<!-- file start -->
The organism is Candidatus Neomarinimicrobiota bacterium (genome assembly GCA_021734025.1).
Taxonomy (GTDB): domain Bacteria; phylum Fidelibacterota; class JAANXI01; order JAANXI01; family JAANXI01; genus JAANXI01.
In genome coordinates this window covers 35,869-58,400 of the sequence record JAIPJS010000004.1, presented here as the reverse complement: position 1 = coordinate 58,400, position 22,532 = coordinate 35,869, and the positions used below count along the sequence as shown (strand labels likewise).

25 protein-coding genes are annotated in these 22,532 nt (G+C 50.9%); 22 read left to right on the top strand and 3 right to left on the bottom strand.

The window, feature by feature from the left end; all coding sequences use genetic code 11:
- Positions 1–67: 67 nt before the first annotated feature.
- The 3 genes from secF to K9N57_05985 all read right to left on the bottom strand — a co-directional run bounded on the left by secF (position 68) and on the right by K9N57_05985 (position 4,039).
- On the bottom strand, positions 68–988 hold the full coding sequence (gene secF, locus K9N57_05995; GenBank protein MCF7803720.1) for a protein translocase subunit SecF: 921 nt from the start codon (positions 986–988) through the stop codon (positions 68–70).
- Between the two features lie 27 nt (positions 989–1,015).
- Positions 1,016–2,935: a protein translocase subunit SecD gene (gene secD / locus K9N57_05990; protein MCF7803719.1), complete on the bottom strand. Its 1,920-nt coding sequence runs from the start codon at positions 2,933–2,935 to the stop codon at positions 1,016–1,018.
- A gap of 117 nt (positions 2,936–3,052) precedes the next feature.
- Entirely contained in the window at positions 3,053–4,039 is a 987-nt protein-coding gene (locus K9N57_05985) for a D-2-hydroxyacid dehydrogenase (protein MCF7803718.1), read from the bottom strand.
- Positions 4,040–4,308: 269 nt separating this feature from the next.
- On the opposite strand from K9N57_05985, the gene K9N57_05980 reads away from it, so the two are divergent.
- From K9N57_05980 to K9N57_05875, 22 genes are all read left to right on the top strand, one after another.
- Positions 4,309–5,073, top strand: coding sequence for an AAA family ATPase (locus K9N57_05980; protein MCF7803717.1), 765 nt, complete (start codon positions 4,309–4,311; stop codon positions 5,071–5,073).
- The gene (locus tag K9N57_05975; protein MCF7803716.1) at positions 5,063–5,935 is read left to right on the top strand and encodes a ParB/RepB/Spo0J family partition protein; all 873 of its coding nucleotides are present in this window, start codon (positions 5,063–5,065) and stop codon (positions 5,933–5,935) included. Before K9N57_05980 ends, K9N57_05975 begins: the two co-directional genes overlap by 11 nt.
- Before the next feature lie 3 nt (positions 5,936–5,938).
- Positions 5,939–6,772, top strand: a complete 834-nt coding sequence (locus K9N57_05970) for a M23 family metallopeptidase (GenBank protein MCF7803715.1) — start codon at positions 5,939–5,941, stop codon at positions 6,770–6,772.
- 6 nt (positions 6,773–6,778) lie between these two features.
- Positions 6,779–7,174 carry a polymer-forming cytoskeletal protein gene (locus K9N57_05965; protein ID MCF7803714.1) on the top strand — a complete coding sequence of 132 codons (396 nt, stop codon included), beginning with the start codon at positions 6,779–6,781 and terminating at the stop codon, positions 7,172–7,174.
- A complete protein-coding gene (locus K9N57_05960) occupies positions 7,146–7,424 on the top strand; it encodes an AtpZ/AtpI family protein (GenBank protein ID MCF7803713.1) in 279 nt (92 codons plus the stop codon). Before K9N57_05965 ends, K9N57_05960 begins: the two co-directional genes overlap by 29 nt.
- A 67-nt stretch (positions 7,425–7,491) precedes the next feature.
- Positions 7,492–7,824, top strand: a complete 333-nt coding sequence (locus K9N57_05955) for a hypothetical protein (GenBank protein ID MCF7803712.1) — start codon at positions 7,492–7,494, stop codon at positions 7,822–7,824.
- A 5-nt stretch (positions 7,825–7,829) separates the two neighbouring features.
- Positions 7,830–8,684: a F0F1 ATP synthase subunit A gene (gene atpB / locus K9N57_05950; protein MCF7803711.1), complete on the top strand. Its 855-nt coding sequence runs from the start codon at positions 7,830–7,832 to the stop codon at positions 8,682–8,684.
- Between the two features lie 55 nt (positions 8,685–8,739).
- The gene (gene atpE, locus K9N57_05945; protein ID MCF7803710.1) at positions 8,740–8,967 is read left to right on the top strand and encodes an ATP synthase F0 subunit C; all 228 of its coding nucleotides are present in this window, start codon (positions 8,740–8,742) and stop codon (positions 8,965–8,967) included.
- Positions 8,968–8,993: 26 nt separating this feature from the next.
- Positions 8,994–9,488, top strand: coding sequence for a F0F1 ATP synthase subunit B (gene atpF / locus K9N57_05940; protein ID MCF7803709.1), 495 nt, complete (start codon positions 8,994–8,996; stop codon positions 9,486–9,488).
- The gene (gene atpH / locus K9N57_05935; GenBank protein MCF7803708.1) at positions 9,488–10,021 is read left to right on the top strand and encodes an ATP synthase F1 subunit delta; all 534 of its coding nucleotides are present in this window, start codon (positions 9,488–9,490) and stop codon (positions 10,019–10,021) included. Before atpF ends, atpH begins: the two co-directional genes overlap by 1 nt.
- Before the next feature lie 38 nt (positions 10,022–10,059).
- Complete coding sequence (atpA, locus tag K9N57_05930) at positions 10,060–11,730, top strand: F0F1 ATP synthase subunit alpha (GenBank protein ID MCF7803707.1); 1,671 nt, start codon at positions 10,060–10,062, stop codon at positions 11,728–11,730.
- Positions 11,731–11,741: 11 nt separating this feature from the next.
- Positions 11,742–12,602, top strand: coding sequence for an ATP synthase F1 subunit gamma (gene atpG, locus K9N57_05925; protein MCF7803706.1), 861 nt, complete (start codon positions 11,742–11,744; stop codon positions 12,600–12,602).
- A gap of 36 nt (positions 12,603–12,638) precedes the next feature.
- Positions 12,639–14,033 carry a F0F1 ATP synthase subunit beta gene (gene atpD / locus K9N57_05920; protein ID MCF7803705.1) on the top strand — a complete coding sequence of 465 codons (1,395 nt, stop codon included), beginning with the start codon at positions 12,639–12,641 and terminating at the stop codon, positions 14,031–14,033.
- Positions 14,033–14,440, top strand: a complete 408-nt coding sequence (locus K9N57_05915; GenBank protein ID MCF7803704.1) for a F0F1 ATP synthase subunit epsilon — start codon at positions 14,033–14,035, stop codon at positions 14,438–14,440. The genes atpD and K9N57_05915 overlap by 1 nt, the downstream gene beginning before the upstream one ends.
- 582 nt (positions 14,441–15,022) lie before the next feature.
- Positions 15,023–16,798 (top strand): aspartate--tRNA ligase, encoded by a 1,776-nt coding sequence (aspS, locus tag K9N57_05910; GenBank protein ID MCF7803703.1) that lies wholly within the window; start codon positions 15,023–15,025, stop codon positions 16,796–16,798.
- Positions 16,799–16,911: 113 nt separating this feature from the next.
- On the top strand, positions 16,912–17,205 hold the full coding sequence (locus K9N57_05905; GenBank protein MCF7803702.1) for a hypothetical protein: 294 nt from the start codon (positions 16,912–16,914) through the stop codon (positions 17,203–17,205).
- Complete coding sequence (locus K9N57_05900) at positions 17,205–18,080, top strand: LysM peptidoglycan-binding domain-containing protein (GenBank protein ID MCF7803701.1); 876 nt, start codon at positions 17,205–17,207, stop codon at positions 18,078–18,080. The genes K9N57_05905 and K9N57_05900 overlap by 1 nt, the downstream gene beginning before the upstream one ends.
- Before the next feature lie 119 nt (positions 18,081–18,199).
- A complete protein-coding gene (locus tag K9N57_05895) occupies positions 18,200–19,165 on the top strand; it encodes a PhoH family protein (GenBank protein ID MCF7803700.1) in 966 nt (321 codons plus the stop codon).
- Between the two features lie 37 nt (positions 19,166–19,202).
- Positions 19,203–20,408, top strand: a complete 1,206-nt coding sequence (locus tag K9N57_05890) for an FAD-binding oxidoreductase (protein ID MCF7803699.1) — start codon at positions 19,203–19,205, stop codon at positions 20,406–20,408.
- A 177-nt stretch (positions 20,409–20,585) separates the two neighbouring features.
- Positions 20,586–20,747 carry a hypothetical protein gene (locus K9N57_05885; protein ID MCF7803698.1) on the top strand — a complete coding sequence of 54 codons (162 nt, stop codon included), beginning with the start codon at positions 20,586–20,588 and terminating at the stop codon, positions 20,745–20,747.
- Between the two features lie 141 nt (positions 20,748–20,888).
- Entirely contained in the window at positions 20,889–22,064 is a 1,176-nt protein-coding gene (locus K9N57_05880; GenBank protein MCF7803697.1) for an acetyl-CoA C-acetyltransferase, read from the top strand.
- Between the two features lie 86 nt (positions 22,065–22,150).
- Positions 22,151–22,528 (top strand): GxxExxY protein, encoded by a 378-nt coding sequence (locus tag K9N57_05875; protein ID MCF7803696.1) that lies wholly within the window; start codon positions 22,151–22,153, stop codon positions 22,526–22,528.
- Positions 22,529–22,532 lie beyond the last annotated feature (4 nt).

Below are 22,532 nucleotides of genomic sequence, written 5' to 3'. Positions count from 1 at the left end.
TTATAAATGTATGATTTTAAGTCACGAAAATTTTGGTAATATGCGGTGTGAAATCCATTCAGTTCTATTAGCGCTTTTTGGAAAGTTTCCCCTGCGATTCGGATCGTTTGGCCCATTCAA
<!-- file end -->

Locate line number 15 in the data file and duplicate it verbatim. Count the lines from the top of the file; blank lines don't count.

- From K9N57_05980 to K9N57_05875, 22 genes are all read left to right on the top strand, one after another.